I also thought the Harry/Draco subplot was handled so well. It made perfect sense that everyone thought Harry was reading too deep into everything when he began to accuse Draco of becoming a Death Eater. It was no secret these two never liked each other and Draco is presented WAY worse in the books, but Harry also became obsessed with each of his movements and reads everything back into his theory. It doesn’t matter that he ends up being right, Harry still had such little evidence to go off of and just blamed a kid he didn’t like. Part of me almost wishes Harry didn’t end up being right, but I still thought everything was handled really well. Also, the fact that Draco was cracking under the pressure and confiding in Myrtle. I really think this is where we started to see the real Draco, and where his redemption arc could’ve started.
I’m just gonna say it. Voldemort’s back story was done SO WELL. I remember being so gripped by the pensive lessons when I first read this book and they still hold up today. Finding out about Merope’s family and Voldemort’s upbringing was just so interesting. I really liked how we also got a glimpse at the Horcruxes before we knew what they were. In Deathly Hallows, it feels like Harry has this impossible task to locate them, but knowing how sentimental Voldemort was and how proud he would’ve been of his heritage led to some super interesting easter eggs. Even without knowing the significance of Marvollo Gaunt’s ring or the locket, readers find themselves tuned into the objects and connecting the dots with Harry in the remainder of this book and during Deathly Hallows.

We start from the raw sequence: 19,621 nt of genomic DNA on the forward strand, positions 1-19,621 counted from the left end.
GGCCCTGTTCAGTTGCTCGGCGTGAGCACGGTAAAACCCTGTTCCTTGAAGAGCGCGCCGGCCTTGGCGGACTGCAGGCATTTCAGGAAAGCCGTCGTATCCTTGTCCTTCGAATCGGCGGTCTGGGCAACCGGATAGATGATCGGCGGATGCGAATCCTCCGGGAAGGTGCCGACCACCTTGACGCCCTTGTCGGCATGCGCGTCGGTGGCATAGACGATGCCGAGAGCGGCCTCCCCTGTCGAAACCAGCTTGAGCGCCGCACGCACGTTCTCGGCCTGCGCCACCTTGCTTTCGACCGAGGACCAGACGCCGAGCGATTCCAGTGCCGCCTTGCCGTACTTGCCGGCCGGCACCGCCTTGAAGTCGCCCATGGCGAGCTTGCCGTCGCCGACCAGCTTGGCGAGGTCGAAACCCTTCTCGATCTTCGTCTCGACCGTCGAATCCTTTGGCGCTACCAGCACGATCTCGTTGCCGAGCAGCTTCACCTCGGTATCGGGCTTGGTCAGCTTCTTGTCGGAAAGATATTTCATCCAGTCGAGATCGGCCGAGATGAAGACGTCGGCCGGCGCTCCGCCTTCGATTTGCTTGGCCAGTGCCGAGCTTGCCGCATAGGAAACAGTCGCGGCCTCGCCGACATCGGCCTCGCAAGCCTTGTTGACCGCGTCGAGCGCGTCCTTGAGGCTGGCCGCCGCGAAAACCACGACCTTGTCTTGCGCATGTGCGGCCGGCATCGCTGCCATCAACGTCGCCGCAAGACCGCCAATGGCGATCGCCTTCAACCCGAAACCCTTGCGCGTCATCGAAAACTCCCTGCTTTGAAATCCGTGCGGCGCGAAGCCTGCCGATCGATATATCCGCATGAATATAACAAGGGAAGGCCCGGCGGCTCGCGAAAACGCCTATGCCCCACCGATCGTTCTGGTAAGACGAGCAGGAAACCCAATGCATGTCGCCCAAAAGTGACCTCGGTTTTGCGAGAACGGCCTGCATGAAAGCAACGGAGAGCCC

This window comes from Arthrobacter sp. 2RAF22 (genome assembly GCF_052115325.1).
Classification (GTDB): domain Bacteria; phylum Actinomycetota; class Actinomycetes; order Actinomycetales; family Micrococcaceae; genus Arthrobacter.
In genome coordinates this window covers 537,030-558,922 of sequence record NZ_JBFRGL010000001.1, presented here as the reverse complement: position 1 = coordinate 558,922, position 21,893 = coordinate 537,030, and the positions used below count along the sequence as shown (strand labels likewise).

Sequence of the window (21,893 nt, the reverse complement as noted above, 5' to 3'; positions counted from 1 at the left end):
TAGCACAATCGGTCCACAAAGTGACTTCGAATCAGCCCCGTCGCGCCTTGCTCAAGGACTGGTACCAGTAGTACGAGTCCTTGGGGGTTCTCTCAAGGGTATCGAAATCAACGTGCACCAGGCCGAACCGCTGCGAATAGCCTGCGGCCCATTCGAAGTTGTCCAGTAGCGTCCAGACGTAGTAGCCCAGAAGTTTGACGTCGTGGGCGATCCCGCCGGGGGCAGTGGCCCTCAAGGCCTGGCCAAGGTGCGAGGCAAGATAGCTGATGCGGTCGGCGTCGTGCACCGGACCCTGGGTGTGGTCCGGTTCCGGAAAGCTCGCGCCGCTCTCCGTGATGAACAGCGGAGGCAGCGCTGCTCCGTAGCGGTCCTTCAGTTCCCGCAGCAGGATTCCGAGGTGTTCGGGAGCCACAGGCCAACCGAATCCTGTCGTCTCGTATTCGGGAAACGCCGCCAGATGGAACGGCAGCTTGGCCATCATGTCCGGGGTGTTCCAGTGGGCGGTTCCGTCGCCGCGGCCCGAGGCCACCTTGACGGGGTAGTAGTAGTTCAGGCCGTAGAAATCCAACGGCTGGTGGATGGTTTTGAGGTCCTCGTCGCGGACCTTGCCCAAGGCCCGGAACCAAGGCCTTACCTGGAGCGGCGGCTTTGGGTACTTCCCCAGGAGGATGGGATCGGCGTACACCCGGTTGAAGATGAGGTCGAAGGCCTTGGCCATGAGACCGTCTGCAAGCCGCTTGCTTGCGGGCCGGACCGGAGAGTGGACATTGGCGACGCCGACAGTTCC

“Once again Harry, I must ask too much of you.”